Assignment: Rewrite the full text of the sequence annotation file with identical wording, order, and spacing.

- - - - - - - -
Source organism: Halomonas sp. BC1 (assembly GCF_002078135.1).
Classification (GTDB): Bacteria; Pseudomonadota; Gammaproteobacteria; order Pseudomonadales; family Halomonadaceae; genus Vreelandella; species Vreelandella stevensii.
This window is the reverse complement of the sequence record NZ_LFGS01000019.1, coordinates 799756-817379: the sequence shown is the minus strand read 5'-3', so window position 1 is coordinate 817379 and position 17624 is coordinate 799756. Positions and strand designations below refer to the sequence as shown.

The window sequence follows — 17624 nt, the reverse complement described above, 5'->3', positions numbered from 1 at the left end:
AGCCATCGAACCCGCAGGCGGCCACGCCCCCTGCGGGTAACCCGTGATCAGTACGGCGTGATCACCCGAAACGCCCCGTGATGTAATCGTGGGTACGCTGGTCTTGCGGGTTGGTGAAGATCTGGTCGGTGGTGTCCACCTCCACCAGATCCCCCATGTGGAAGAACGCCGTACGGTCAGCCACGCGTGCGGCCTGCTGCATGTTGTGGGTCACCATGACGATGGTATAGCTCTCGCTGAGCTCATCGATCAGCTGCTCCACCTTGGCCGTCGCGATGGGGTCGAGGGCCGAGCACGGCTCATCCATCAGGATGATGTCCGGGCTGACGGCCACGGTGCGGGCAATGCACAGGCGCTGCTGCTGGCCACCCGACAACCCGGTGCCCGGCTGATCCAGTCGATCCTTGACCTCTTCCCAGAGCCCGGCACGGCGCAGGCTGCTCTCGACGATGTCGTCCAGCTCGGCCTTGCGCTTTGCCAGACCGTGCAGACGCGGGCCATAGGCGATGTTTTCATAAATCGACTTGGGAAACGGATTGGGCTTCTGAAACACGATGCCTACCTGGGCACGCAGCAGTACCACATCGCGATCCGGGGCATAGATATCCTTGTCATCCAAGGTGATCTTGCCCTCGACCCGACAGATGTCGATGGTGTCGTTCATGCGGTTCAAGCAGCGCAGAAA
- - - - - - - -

Source organism: Halomonas sp. BC1 (assembly GCF_002078135.1).
Classification (GTDB): Bacteria; Pseudomonadota; Gammaproteobacteria; order Pseudomonadales; family Halomonadaceae; genus Vreelandella; species Vreelandella stevensii.
This window is the reverse complement of the sequence record NZ_LFGS01000019.1, coordinates 799756-817379: the sequence shown is the minus strand read 5'-3', so window position 1 is coordinate 817379 and position 17624 is coordinate 799756. Positions and strand designations below refer to the sequence as shown.

The window sequence follows — 17624 nt, the reverse complement described above, 5'->3', positions numbered from 1 at the left end:
AGCCATCGAACCCGCAGGCGGCCACGCCCCCTGCGGGTAACCCGTGATCAGTACGGCGTGATCACCCGAAACGCCCCGTGATGTAATCGTGGGTACGCTGGTCTTGCGGGTTGGTGAAGATCTGGTCGGTGGTGTCCACCTCCACCAGATCCCCCATGTGGAAGAACGCCGTACGGTCAGCCACGCGTGCGGCCTGCTGCATGTTGTGGGTCACCATGACGATGGTATAGCTCTCGCTGAGCTCATCGATCAGCTGCTCCACCTTGGCCGTCGCGATGGGGTCGAGGGCCGAGCACGGCTCATCCATCAGGATGATGTCCGGGCTGACGGCCACGGTGCGGGCAATGCACAGGCGCTGCTGCTGGCCACCCGACAACCCGGTGCCCGGCTGATCCAGTCGATCCTTGACCTCTTCCCAGAGCCCGGCACGGCGCAGGCTGCTCTCGACGATGTCGTCCAGCTCGGCCTTGCGCTTTGCCAGACCGTGCAGACGCGGGCCATAGGCGATGTTTTCATAAATCGACTTGGGAAACGGATTGGGCTTCTGAAACACGATGCCTACCTGGGCACGCAGCAGTACCACATCGCGATCCGGGGCATAGATATCCTTGTCATCCAAGGTGATCTTGCCCTCGACCCGACAGATGTCGATGGTGTCGTTCATGCGGTTCAAGCAGCGCAGAAA